Well, it seems like "rights" are being discussed here a lot. Since it is a free country and all… I think everyone's rights should be able to be exercised, as long as they are not stepping on the rights of others…
    She has the right to do whatever she wants to her hair
    She has the right to share pictures and ideas with whoever she wants to via whatever means she wants to.
    He has the right to comment on it.
    She has the right to respond to that however she wants to.
    He does not have the right to forcibly make her change her hair
    She does not have the right to try to silence him from voicing his opinion…
    So, really, no one's rights were infringed… so what's the problem?
    Was that rude to say to her? well yes, maybe… thats it. it was just rude and he has the right to be as ugly as he wants to be without being slanderous or threatening.
    Was her bringing it to the attention of the rest of her friends in por taste? perhaps… however, it was kinda tacky, thats it.
    really.. thats it.
    Now about this political issue… i mean, who cares? well, obviously lots of people do… but how does it effect others directly.. is her security or insecurity or ambivalence going to feed, starve, fine or pay anyone else? negative… so whatever. Ive had to learn the HARD way that its unfair to impose your own ideals and expectations upon others and make assumptions on them based on their adherence or nonadherence to your personal ideals.
    So regardless of how much the opinions and choices of others may make u cringe or beam with pride, it doesnt have anything to directly do with you.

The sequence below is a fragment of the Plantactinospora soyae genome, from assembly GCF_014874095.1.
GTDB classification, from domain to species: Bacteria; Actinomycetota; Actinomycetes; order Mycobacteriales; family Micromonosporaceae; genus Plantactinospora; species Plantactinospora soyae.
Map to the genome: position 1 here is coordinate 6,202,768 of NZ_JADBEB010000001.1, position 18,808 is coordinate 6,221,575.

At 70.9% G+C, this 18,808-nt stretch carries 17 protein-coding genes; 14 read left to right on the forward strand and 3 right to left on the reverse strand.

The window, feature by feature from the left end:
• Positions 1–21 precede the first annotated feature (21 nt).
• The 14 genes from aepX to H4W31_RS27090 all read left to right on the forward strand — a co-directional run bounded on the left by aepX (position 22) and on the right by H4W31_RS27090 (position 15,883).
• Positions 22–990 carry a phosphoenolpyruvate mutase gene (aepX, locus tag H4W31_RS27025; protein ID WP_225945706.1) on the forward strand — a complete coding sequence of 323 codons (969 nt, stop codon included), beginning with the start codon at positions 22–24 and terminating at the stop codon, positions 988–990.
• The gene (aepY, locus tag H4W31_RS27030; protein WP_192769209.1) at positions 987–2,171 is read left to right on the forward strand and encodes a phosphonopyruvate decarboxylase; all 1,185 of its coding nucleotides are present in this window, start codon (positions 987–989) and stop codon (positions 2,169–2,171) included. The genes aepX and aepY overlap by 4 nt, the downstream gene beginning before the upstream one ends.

If someone wants to walk around with some blue contacts blonde hair and skin damage from bleaching treatments and w/e else… so what..
    if someone wants to wear a kente cloth, an afro, and quote african poetry… so what…
    its their choice and its their right to exercise… similarly, you would have the right to say whatever u wanna say about it to them or not.. and they can take that information and react however they want without trampling over your rights to safety and w/e else.

    No one can make you feel any way that you dont choose to feel!

    So! I think she can do whatever she wants and he can say whatever he wants and whether she has some self hatred or a firm and realistic concept of her own identity, w/e its her choice and her life and it directly effects no one but her…
    Now, (and this is my personal opinion), these discussions about being brainwashed, imperialism/colonialism, identity, etc are all very fascinating, but SO very tiring! omg! its exhausting to me, because its like going around in a hamster wheel. if youve got your ideas and opinions together, good, now can be focus and discuss something that has a direct impact on the lives of others… like… i know identity can change the lives of others, but, feeling your roots isnt gonna get people fed or help us as citizen exercise our rights and flex our political muscles for justice and transparency. I think that if we as people of color (any color, cuz im sure, and hope, there is a diverse readership on this website) really want to move the country and our respective ethnic groups forward, lets focus on more pertinent political/social/ cultural issues like small business ownership (so many ladies are turning their home-made hair potions into fat paychecks), financial literacy, etc.

  • qubilah shabazz says:

    I don't agree that it is her preference. At some point, she's been trained to prefer hair that emulates hair of people of European descent. It's all about socialization. If many Black women were brought up with their natural hair and had natural hair women in their families I don't think such a "preference" would exist. Association breeds similarity… She might think she prefers straight blonde hair, but I think it has more to do with internalized racism. This can very well not be the case, but I just don't believe any Black person naturally prefers straight and blonde hair. That is taught.